OldSchoolFlyer
It appears from the plans that the rudder alignment is parallel to the fuselage. I expected to see the rudders angled in at the front to help high speed stability ? anyone have experience with this yet ??
Old School Flyer
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e3_Scott
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It appears from the plans that the rudder alignment is parallel to the fuselage. I expected to see the rudders angled in at the front to help high speed stability ? anyone have experience with this yet ??


In my experience from having experimented with it, "toeing in" vertical stabilizers that are angled to the wing plate like the F22, T50 and F18 has more negative effect than anything and caused even more instability in the back end. It is best to align them parallel to the fuselage on these planes. The "toeing in" works well on planes with vertical stabilizers that are perpendicular to the wing plate like Migs, Sus, F-15. The "toeing in" effect does help with high speed stability, but is also very helpful in yaw stability in turns and most of the rest of the speed envelope.

Planes with stabilizers like the F22, T50 and F18 are always going to be a little more unstable in the wind than Migs/Sus/F15s, etc, the angled stabs cause a characteristic "tail wag" in park jets in my experience.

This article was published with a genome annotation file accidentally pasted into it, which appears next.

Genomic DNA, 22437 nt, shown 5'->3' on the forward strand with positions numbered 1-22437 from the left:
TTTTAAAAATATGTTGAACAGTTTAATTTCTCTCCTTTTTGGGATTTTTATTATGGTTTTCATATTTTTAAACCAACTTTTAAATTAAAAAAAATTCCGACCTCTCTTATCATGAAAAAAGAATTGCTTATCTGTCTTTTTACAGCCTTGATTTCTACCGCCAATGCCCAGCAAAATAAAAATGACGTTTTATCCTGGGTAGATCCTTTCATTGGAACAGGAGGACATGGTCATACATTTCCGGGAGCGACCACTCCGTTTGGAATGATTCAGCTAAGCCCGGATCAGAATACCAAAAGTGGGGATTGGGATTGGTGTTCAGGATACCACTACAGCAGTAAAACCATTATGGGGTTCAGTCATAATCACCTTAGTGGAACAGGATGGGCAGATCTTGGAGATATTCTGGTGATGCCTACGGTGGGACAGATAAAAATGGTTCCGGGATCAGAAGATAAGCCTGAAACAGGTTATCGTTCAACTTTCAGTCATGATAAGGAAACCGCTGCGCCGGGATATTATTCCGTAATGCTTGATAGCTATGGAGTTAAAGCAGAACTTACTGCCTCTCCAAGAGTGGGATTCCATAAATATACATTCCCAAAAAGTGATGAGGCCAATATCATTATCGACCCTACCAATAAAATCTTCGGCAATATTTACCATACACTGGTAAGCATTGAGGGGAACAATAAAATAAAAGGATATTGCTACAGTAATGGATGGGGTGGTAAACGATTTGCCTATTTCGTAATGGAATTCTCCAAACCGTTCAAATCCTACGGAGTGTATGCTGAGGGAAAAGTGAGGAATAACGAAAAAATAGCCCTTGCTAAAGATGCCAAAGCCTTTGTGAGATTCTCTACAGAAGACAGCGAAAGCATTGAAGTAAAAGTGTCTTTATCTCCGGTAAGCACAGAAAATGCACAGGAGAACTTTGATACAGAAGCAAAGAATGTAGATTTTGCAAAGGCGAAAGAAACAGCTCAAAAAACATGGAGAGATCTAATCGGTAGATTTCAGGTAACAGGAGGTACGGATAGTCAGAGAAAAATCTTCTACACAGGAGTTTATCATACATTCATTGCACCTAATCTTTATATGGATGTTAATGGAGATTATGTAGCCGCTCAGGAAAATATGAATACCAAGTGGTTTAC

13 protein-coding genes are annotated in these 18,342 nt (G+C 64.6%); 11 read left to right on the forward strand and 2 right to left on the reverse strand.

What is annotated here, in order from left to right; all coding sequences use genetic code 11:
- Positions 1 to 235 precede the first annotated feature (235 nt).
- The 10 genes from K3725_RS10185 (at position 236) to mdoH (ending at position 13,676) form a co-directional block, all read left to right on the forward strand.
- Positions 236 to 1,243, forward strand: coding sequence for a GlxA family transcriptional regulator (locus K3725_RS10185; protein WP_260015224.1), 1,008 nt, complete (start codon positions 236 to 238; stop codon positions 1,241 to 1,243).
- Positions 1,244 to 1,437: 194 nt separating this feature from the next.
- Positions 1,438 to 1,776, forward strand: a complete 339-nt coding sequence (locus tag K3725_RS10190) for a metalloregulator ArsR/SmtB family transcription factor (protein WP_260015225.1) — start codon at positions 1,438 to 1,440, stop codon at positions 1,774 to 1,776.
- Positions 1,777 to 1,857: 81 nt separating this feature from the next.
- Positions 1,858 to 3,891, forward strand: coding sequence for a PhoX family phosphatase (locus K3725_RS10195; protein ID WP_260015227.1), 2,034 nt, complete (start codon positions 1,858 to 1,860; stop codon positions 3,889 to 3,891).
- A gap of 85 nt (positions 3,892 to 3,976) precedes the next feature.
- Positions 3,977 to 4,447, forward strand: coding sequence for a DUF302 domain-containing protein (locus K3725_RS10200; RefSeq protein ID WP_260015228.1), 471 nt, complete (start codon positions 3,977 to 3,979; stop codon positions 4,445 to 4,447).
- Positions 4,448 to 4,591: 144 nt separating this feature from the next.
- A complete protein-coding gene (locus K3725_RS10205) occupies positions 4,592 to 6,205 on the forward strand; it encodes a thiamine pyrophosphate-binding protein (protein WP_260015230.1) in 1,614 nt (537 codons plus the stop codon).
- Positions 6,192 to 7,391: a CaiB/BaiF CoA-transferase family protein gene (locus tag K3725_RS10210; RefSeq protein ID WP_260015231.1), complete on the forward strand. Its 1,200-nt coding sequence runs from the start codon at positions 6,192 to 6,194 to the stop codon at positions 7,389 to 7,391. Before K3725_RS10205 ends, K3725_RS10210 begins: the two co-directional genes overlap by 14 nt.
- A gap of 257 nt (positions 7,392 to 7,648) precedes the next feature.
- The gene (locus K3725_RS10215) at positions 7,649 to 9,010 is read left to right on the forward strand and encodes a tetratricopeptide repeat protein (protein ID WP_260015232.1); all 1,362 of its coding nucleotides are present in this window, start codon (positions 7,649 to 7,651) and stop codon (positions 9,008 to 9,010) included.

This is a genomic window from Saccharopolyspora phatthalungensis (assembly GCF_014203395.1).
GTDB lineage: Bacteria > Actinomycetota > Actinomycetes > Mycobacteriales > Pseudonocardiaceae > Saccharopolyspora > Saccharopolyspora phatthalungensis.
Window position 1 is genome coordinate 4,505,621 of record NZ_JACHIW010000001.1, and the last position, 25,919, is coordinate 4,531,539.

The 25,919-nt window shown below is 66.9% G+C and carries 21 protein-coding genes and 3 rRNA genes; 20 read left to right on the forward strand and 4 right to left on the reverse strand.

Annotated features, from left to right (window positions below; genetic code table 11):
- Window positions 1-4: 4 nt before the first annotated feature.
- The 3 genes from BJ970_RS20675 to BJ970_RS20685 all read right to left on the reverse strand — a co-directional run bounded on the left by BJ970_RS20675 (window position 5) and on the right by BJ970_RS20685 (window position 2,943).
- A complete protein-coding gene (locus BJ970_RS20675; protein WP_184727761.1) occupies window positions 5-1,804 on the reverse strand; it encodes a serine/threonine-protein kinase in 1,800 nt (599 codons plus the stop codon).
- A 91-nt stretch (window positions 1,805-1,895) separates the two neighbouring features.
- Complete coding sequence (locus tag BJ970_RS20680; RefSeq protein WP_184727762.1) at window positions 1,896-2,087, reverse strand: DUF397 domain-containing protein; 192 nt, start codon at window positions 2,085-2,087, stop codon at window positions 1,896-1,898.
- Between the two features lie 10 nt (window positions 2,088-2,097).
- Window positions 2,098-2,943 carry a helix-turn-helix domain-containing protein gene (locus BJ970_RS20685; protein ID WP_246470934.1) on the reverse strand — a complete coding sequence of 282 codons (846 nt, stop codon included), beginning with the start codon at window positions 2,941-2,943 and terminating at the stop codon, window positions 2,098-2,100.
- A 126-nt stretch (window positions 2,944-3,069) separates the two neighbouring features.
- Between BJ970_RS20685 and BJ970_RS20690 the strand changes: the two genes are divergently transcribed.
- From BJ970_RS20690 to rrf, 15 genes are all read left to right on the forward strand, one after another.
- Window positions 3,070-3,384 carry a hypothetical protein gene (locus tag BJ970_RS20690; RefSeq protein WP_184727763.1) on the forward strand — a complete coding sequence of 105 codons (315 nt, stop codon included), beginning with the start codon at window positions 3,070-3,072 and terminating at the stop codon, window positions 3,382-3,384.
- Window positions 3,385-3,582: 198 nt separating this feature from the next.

You can experiment with them if you want, but once you start trying to angle them in relation to the fuselage, you are going to have issues getting the angle correct in relation to the wing plate. Just my experience from having tried it once on an F-22.

Cheers,

Scott
Park Jet noise...the "other" sound of freedom😎
#ParkJetnoise #ParkJetpilot
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OldSchoolFlyer
Thanks Scott Most of my experience is with the SU and F-15 I will take your advice and keep them straight for my F-22 build.
Old School Flyer
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Wildthing
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Thanks Scott Most of my experience is with the SU and F-15 I will take your advice and keep them straight for my F-22 build.

What Scott says is gospel unless Airflow is modifying it.
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